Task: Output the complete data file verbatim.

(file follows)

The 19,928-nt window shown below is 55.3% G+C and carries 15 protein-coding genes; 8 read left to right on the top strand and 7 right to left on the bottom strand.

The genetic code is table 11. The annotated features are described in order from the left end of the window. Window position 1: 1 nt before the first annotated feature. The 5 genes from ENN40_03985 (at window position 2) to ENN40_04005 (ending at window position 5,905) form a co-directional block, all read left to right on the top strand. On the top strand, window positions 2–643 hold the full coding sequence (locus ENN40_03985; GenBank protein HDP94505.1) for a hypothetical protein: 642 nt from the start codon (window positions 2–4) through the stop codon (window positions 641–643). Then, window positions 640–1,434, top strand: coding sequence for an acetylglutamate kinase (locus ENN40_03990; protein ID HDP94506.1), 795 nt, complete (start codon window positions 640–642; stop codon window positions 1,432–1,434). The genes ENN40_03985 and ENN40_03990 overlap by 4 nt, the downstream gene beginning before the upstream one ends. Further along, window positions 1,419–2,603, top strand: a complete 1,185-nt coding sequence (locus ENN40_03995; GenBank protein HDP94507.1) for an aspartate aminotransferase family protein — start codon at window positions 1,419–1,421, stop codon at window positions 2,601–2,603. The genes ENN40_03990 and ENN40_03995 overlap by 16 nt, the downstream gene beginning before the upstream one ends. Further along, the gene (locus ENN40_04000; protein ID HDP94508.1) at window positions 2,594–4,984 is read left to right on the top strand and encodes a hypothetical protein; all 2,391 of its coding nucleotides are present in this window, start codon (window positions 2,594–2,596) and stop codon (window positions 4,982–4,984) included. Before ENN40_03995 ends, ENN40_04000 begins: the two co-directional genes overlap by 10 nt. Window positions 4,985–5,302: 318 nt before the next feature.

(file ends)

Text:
The 19,928-nt window shown below is 55.3% G+C and carries 15 protein-coding genes; 8 read left to right on the top strand and 7 right to left on the bottom strand.

The genetic code is table 11. The annotated features are described in order from the left end of the window. Window position 1: 1 nt before the first annotated feature. The 5 genes from ENN40_03985 (at window position 2) to ENN40_04005 (ending at window position 5,905) form a co-directional block, all read left to right on the top strand. On the top strand, window positions 2–643 hold the full coding sequence (locus ENN40_03985; GenBank protein HDP94505.1) for a hypothetical protein: 642 nt from the start codon (window positions 2–4) through the stop codon (window positions 641–643). Then, window positions 640–1,434, top strand: coding sequence for an acetylglutamate kinase (locus ENN40_03990; protein ID HDP94506.1), 795 nt, complete (start codon window positions 640–642; stop codon window positions 1,432–1,434). The genes ENN40_03985 and ENN40_03990 overlap by 4 nt, the downstream gene beginning before the upstream one ends. Further along, window positions 1,419–2,603, top strand: a complete 1,185-nt coding sequence (locus ENN40_03995; GenBank protein HDP94507.1) for an aspartate aminotransferase family protein — start codon at window positions 1,419–1,421, stop codon at window positions 2,601–2,603. The genes ENN40_03990 and ENN40_03995 overlap by 16 nt, the downstream gene beginning before the upstream one ends. Further along, the gene (locus ENN40_04000; protein ID HDP94508.1) at window positions 2,594–4,984 is read left to right on the top strand and encodes a hypothetical protein; all 2,391 of its coding nucleotides are present in this window, start codon (window positions 2,594–2,596) and stop codon (window positions 4,982–4,984) included. Before ENN40_03995 ends, ENN40_04000 begins: the two co-directional genes overlap by 10 nt. Window positions 4,985–5,302: 318 nt before the next feature.